When do pupils in England go back to school?

With new academic year beginning in September, many people are wondering when schools will be going back.
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  • In response to the emerging coronavirus pandemic, England’s schools closed their doors in May. Now we’re approaching September, many parents and students alike are asking, “When are the schools going back?”

    The question of when English schools will go back has been the subject of headlines across the country in recent weeks, with debates being held by health and education experts to decide on the safest route back to school for pupils in England and whether there needs to be a ‘trade-off’ with some leisure activities

    As Kate Green, Labour’s shadow education secretary told Times Radio, “It’s really, really important that we don’t write off a generation of Covid children – they need to be back in class; the whole of our futures depend on this.” 

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    And while, as charity Young Minds explains, returning to school might be anxiety-provoking for some, it’s likely that the return will have huge benefits for the majority of children. They say, ‘The routine, structure and play with other children will be beneficial to most children, especially those children from more vulnerable households. 

    ‘It is easy to assume that children will have difficulties returning to school, but many children will likely manage the transition without any significant problems.’ 

    So when do English schools go back and what do the experts say about how we can keep children safe?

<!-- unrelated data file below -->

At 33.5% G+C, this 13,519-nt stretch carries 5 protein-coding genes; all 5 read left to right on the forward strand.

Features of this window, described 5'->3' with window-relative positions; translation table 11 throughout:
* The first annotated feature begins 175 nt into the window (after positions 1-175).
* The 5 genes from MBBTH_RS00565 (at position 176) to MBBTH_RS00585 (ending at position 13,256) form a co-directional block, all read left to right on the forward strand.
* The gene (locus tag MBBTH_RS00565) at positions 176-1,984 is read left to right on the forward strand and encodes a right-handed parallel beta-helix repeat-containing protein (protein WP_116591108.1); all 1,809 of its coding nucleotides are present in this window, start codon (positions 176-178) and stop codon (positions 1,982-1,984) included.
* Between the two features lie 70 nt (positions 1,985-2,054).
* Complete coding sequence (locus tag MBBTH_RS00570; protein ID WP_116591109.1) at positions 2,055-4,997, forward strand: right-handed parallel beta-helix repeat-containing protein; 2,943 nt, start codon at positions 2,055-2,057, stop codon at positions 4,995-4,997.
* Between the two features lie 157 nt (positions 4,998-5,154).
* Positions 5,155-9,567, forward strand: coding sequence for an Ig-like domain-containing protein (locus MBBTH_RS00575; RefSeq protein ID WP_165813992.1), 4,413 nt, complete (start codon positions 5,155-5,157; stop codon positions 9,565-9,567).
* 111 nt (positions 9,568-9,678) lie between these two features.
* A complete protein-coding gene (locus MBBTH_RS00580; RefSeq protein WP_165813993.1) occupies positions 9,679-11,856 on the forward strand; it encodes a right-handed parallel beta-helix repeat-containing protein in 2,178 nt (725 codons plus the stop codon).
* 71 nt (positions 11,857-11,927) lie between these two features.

When do children go back to school in the UK?

    girl in library carrying books and smiling - when do English schools go back

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    Across the UK, not just in England, schools will be expected to return by September at the latest with Scotland’s schools going back in August. The return is compulsory for all students, including those with special educational needs and disabilities and those who have been shielding during the lockdown. 

    This year, schools will return on or around Wednesday, September 2 2020. For exact term dates, visit the school’s website or head over to your local council’s website for more information.

    READ MORE: Best school uniform deals for 2020

    In June, Education Secretary Gavin Williamson warned that parents who didn’t send their children back to school in September would face fines. He said, “We do have to get back into compulsory education and obviously fines sit alongside as part of that”. 

    It’s an approach that’s been criticised by many educators and professionals, with the leader of the ASCL head teacher’s union arguing that it’s not the right approach as “there will be many frightened and anxious parents out there.” 

    However, in recent weeks Prime Minister Boris Johnson has been sure to make the return to schools a ‘national priority’. Writing in the Mail on Sunday, he said, ‘Now that we know enough to reopen schools to all pupils safely, we have a moral duty to do so.’ 

    Now, guidelines have been released by government detailing plans for schools to reopen in the coming weeks. As part of the new changes, to help prevent the spread of infection in schools, children and their teachers will be required to wear face masks in areas of schools across the UK.

    School term dates 2020/2021

    Autumn term 2020

    School begins on Wednesday September 2 2020 for all children across England and Wales.

    Half term: Monday October 26 to Friday October 30 2020.

    Term ends: Friday December 18 2020.

    boy working at a desk - when do English schools go back

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    Spring Term 2021

    The new school year begins Monday January 4 2021.

    Half term: Monday February 15 2021 to Friday February 19 2021.

    Term ends: Wednesday March 31 2021.

    Summer term 2021

    The summer term begins on Monday April 14 2021.

    Half term: Monday May 31 to Friday June 4 2021.

    Term ends: Friday July 23 2021.

    What are the recommendations for class sizes in UK schools?

    While social distancing guidelines in schools are firmly in place, according to the guidelines released by the government, schools are under no obligation to reduce their class sizes. 

    As the government states, “We also do not think schools will need to deliver any of their education on other sites (such as community centres and village halls) because class sizes can return to normal and spaces used by more than one class or group can be cleaned between use.”